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The Day in the Life of a GSA Disposal Realty Specialist

My work at General Services Administration is exciting!

Think about a career that can take someone from what readers commonly know about real estate and transport them into the realm where the public benefit, such as providing homes for the unsheltered or even land use for wildlife conservation, is more important than dollars. Or imagine a position where you could have a hand in disposing of federal real estate in the most economic, efficient and effective manner and ultimately provide cost savings to the federal government. These are just a few of the responsibilities disposal realty specialists working in the GSA Pacific Rim Region are charged with.

A day spent as a disposal realty specialist could involve determining if unneeded property is transferred to another federal agency, conveyed to State and local government, is eligible for a nonprofit institution’s use or should be sold via competitive online auction. These specialists work closely with landholding agencies to learn more about their facilities but also interact with individuals and organizations who are interested in obtaining property. They coordinate with historic preservation specialists to determine if the property requires special protections and are savvy in developing marketing plans to attract potential buyers and move the property through to sale. Here in Region 9, it could also mean travel to Alaska or any of the other seven states (Wasington, Oregon, Idaho, California, Nevada, Arizona, Hawaii) covered by our disposal team’s area of operation. 

“There are so many compelling things revolving around what I do, the dynamic flow of my days are exciting,” said Chelsey Battaglia, R9 Realty Specialist. “The ability to see what is possible for land use under current legislation and how a property has the potential to impact a community is inspiring to me.”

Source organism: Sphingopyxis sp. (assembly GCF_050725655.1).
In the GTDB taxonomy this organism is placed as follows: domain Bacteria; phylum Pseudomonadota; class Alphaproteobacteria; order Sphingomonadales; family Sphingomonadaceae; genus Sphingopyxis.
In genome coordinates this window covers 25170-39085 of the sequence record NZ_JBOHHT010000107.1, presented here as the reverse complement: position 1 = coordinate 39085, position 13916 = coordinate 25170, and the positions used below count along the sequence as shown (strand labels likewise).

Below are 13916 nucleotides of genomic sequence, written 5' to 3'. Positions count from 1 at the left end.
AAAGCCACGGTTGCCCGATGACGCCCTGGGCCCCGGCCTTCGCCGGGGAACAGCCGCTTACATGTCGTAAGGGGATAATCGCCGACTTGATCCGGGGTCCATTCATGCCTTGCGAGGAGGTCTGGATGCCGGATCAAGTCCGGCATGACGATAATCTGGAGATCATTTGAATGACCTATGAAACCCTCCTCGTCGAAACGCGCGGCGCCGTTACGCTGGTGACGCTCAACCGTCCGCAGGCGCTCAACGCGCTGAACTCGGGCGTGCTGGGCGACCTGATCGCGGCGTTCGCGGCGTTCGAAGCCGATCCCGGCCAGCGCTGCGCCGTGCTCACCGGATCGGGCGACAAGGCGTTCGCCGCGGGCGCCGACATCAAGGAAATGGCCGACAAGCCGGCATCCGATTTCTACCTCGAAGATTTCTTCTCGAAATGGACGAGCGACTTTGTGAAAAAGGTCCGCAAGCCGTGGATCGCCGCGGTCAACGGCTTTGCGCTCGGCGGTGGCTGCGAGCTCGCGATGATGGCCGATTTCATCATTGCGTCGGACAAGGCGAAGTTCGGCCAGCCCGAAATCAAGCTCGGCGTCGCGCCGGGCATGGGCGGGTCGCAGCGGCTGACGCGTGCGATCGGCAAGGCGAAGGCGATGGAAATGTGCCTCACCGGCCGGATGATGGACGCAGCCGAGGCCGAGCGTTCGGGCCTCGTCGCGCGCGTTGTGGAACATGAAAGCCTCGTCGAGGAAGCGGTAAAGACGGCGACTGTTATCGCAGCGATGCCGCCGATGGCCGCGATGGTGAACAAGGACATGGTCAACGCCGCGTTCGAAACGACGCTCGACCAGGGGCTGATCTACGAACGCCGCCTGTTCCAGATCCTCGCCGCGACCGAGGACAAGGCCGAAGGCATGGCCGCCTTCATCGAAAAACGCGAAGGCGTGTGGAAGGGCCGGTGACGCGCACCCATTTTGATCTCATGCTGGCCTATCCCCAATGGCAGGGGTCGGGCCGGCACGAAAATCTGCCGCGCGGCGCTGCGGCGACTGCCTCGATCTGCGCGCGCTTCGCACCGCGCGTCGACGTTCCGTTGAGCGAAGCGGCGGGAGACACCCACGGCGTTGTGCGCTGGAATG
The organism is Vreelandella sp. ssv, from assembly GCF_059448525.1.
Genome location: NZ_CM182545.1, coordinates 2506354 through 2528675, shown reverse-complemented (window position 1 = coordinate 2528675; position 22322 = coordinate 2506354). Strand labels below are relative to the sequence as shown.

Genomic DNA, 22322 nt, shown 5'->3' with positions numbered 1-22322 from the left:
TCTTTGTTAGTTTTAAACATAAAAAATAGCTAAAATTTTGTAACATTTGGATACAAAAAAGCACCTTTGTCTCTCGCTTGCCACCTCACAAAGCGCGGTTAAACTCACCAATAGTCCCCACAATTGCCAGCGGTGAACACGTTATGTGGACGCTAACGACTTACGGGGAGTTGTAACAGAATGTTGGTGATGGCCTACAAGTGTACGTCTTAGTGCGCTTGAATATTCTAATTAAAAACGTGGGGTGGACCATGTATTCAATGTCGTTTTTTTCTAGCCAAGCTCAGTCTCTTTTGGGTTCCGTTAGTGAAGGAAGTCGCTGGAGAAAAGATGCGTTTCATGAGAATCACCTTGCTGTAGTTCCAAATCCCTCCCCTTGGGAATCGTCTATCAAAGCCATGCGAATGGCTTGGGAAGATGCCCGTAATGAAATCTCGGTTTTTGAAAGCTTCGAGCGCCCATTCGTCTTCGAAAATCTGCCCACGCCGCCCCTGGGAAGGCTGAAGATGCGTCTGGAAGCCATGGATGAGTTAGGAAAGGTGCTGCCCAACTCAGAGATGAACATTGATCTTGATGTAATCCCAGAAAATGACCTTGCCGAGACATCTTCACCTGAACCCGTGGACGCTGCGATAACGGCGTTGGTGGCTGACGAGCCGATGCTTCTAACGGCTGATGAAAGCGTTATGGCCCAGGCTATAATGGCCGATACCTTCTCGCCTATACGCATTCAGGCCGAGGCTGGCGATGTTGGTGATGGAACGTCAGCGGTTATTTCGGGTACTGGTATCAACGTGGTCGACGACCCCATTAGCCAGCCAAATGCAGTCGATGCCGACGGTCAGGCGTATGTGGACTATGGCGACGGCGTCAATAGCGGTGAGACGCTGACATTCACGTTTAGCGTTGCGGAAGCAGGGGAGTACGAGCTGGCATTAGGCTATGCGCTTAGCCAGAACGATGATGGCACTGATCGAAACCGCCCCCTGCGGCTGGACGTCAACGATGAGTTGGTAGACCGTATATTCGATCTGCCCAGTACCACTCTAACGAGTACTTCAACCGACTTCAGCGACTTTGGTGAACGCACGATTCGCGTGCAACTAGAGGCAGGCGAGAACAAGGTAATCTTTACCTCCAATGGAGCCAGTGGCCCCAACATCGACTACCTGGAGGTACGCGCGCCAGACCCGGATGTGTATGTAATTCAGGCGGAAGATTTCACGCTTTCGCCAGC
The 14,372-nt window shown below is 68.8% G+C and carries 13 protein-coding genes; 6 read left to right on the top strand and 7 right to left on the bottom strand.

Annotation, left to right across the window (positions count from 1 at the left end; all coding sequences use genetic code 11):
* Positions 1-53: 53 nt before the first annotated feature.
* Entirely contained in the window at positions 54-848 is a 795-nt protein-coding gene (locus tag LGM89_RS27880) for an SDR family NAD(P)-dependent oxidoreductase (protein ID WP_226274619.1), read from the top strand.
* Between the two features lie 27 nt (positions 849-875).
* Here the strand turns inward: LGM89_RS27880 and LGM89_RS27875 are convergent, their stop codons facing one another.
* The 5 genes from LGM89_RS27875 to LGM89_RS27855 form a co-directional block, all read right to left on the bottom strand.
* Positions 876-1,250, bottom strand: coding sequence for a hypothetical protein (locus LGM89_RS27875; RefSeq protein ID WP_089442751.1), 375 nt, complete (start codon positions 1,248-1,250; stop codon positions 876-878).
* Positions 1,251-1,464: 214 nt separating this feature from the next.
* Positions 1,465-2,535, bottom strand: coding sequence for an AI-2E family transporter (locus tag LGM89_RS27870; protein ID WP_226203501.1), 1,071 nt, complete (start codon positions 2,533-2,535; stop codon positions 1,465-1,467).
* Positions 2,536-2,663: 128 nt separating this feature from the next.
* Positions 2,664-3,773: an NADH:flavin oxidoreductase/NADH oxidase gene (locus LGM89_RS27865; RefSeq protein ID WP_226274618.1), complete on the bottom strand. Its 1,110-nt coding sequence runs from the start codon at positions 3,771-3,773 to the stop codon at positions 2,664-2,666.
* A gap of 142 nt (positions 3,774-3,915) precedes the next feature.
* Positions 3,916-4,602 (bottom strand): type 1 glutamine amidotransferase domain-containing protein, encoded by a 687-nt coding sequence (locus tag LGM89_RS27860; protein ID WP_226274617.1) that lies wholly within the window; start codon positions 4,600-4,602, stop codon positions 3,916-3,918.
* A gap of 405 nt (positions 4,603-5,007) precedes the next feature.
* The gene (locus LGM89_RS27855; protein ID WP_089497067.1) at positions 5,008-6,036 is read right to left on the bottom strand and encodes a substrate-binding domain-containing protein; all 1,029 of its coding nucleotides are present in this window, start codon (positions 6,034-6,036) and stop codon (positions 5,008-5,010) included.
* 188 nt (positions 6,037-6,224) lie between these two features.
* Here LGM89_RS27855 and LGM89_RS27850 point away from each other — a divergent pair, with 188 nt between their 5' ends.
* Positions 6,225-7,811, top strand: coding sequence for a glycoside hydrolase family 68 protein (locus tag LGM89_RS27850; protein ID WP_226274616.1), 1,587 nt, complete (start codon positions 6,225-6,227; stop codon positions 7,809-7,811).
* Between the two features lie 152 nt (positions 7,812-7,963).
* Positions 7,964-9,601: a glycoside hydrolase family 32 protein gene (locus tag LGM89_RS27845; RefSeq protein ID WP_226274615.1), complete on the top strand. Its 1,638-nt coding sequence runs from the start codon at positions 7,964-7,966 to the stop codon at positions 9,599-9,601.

Disposal realty specialists may find themselves responsible for properties as high value as those found in silicon valley like the Menlo Park campus near San Francisco or the Auburn Federal Complex in Washington state which sold for $80 million. While at another end of the spectrum they may be executing an agreement to repurpose a property like the Shutter Creek Correctional facility in Oregon into a Wildlife Conservation initiative supported by the U.S. Fish and Wildlife Service. 

“The steps to property disposal include screening the property for Federal use, reviewing if the property will support the McKinney Act for Homeless assistance or can be used for public purposes that benefit the community as a whole,” said Battaglia. “If it isn’t suited for either of those three options it will move to public sale where an auction or sealed bid sale is held.”   

Realty Specialists perform a critical role in reducing the federal footprint and finding new purposes for federal facilities and land that is no longer needed for Government use. If you want to help shape the federal building portfolio and are looking for a future opportunity, watch for job postings on